In John’s gospel, Jesus says, “The wind blows wherever it wills. You hear the sound of the wind, but you don’t know where it comes from or where it’s going. It’s the same way with everything that is born of the Spirit. . .” (John 3:8)

There are some experiences which are too powerful to capture. You’ve heard me say before that the church isn’t a building. The church is people. It’s people who listen to what God is saying. It’s people who leave their old life behind, and follow Jesus. The church is a fellowship of listeners, of people who listen to the Spirit, and share what they feel the Spirit is saying in their hearts. The church is a group of people who are trying out what Jesus said, to see if it’s true.

But back to this morning’s story. Peter was going to try to put up a building. Before he could make any other mistakes, a cloud covered the mountain top, and they were scared all over again. What was going to happen? Were they all going to die? Remember, they believe that no one could see the face of God and live.

And out of the cloud, they heard a voice. Doesn’t say if the voice was loud or soft. But it was unmistakeable. The voice said, “This is my Son, whom I have chosen; listen to him.”

And then the cloud cleared away, or moved on. And all they saw with them, was Jesus. Just the same as always. The same Jesus who walked with them, who got dusty and tired. The same Jesus, but now they knew. And, it says, they didn’t tell anyone. That is one of the stories that help us get ready for Easter.

  • Do we see Jesus differently? Do we only see Jesus the way we’re used to him, or do we see Jesus as he really is?
  • Do we see Jesus as only human, or do we see him the way Peter and the others saw him, as the Son of God?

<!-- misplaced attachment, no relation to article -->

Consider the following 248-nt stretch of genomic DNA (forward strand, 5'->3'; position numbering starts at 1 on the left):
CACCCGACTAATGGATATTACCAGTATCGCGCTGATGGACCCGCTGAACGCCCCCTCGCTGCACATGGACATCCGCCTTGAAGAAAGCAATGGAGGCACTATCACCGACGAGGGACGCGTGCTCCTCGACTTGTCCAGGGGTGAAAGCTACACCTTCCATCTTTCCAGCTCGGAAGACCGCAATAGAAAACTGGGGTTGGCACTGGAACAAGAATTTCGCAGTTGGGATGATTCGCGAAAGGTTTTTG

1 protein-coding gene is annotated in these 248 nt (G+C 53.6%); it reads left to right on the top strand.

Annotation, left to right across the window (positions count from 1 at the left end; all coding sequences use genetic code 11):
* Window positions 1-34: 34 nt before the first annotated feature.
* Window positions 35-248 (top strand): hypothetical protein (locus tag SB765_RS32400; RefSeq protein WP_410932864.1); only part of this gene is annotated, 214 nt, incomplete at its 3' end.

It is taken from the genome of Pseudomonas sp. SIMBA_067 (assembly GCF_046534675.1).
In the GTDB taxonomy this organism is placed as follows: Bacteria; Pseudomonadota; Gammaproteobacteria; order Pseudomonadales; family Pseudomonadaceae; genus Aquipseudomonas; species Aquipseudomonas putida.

• Do we see Jesus defeated, dying on the cross? Or do we see Jesus radiant, shining so they could hardly face him?

It’s as though Jesus is fully in this world, but also fully in heaven. Was his face shining because he was already in heaven, the place where he came from? Was this where Jesus got the confidence to face those last few days in Jerusalem?

In the other gospels, where it tells this story, it says that when the vision went away, Jesus came over and touched his friends and said, “Don’t be afraid. . .”

That has so many parallels. When the angel came and spoke to Mary, and told her that she was going to be the mother of Jesus, the angel said, “Don’t be afraid.” When the angel came and spoke to the shepherds, the angel said, “Don’t be afraid.”

When Jesus rose from the dead, and he came and met his friends, he said “Don’t be afraid. It’s me! Come on, touch me! Feel my wounds. Feel my side. Don’t be afraid!”

Even in today’s story, Jesus says the same thing. “Don’t be afraid of Me. I know what you saw. You saw me as I really am. But don’t be afraid. It’s Me.”

It’s like a glimpse of Heaven. It’s like a trailer for the life that never ends. Jesus died. But he rose again, and he’s still alive. That’s what the story is all about.